Image courtesy of Dents Museum
Image of Bess, Lady Raleigh, as featured at Fairlynch Museum
One of the most powerful and the most calculating politicians of the time, he was a man whom both she and Walter regarded as their friend. In a letter to Cecil at this time Raleigh wrote that Bess ‘says that she must envy any fingers whosoever that shall wear her gloves but your own.’
Sir Robert Cecil, created 1st Earl of Salisbury by King James I Image credit: National Portrait Gallery
Aware that the most likely successor to the increasingly frail Queen would be the King James VI of Scotland, Cecil was making plans for a transfer of power in which Raleigh would be sacrificed.
It was important, he saw, that the character of the old Queen’s favourite be blackened in the eyes of the Scottish king so that Cecil would be seen as a supporter of the new regime.
King James I of England and VI of Scotland, c.1606, after John De Critz the Elder (c.1551-1642) National Portrait Gallery
It was in a letter of this time that Cecil wrote to King James about his supposed friend that he was a person ‘whom most religious men do hold anathema’. The underhand accusation was, as described by Sir Walter’s biographer Raleigh Trevelyan, a ‘stunningly disloyal’ act.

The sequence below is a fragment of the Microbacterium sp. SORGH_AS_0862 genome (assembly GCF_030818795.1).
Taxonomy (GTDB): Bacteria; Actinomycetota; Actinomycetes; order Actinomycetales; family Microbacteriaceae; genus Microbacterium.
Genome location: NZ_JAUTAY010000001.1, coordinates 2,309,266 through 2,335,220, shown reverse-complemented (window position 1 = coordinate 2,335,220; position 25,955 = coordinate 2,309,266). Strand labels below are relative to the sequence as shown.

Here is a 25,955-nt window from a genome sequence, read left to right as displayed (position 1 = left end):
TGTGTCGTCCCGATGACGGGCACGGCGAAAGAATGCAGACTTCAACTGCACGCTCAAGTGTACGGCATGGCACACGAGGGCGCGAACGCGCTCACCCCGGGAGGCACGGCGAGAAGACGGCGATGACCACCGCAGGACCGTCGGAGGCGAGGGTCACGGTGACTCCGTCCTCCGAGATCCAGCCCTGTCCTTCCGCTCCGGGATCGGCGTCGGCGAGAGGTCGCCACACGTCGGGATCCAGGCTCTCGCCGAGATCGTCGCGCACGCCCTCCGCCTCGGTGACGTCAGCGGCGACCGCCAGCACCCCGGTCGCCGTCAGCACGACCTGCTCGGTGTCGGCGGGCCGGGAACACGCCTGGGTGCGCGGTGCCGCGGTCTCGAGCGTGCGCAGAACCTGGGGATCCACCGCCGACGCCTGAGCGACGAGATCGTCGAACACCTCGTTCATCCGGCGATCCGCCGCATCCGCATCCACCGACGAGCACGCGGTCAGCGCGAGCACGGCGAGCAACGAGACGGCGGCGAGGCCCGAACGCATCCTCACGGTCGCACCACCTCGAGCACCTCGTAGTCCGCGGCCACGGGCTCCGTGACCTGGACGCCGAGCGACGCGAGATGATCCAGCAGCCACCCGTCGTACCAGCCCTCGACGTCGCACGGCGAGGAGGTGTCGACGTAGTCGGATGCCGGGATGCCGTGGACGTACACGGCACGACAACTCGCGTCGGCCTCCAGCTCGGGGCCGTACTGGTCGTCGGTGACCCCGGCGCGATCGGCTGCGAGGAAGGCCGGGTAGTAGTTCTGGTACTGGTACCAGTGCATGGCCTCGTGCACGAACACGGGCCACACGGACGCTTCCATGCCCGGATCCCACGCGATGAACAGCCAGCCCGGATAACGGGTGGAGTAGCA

St Mary’s Church, Cerne Abbas
It is likely that this contributed to the guilty verdict reached by the court, a verdict which would prove fatal after the failed 1617 expedition to Guiana.
Rosemary Harden supervises the installation of the gloves in the Raleigh 400 display, with Fairlynch Museum Trustee Martyn Brown. Rosemary, curator of the Fashion Museum in Bath, worked with Dents Collection on the Museum's loan request for the gloves
These gloves are fabulous. You can imagine Bess Raleigh’s hands at work as she gives the finishing touches to a similar pair destined for the hands of her husband’s supposed friend Robert Cecil.